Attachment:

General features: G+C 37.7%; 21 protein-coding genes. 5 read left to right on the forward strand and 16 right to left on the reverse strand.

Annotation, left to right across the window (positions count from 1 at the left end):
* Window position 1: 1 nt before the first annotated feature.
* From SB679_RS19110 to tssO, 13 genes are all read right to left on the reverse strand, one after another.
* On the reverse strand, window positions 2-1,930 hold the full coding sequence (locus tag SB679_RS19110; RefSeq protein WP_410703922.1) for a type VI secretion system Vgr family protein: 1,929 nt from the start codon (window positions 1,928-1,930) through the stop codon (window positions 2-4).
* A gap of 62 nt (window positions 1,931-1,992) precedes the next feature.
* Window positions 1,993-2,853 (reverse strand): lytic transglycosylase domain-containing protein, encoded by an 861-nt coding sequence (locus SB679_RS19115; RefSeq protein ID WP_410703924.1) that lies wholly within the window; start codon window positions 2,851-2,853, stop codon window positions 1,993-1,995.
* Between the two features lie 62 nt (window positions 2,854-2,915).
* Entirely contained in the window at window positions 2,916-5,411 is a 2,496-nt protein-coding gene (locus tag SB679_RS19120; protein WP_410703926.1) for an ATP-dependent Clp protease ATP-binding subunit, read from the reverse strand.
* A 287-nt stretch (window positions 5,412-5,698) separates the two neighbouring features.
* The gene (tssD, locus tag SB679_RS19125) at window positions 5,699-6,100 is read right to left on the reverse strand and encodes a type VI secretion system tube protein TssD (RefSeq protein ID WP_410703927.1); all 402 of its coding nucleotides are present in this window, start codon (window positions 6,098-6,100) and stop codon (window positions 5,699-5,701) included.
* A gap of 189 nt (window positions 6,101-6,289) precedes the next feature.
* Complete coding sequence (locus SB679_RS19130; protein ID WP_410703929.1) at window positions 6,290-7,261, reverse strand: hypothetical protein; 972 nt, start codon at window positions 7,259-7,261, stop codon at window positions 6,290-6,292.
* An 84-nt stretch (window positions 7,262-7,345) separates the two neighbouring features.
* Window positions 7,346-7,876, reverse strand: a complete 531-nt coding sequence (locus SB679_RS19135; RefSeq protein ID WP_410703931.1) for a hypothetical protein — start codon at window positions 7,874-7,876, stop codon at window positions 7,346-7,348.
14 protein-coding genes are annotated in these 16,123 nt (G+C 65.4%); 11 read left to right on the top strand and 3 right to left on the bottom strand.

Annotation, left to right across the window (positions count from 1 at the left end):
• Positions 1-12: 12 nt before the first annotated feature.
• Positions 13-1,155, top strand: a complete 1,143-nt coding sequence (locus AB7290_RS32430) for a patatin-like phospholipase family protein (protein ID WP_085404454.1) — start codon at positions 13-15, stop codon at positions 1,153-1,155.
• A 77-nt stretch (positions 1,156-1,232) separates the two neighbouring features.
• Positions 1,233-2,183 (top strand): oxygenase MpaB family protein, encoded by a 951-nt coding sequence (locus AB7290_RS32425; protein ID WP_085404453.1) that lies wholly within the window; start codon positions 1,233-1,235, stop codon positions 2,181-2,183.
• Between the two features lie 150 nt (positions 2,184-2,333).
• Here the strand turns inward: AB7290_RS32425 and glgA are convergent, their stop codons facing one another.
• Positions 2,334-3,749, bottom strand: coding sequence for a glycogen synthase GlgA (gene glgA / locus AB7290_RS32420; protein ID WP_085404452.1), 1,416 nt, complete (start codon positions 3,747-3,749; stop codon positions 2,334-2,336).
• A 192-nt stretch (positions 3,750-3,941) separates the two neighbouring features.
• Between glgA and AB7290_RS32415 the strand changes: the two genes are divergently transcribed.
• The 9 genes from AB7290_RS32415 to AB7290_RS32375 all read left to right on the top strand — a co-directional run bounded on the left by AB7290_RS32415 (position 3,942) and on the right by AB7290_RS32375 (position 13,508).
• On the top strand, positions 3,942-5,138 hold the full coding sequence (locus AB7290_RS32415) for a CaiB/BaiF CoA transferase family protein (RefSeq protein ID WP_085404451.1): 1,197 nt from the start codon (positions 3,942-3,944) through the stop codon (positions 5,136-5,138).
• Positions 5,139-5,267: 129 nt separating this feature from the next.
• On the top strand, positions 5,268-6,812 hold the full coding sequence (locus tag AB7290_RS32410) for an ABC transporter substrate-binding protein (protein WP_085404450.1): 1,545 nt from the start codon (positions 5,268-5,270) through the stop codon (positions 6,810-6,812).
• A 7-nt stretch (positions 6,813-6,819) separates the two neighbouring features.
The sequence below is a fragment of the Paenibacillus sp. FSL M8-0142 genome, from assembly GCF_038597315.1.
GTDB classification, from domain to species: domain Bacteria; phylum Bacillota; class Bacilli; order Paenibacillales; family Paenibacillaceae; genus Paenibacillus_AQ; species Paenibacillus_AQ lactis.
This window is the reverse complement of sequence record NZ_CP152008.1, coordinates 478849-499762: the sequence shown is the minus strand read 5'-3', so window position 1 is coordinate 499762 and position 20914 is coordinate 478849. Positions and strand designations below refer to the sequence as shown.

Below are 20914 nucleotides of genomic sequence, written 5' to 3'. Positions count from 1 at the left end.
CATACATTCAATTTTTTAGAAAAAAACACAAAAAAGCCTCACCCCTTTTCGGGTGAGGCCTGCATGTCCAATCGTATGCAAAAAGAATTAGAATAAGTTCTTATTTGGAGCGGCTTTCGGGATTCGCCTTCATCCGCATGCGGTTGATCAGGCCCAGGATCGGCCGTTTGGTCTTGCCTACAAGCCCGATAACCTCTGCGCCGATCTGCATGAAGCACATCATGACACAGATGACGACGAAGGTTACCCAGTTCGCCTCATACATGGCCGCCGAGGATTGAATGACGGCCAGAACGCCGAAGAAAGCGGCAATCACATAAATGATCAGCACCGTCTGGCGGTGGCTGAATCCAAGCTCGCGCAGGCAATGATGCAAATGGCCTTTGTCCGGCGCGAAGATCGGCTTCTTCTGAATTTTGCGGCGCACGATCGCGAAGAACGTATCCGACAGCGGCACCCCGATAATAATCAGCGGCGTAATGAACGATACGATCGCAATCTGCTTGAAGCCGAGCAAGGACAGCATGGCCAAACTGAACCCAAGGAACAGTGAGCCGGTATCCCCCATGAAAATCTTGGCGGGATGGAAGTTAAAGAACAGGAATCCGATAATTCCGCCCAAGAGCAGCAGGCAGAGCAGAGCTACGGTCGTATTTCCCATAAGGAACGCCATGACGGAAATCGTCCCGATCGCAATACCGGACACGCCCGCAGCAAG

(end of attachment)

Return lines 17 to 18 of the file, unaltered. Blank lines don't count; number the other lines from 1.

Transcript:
Annotation, left to right across the window (positions count from 1 at the left end):
• Positions 1-12: 12 nt before the first annotated feature.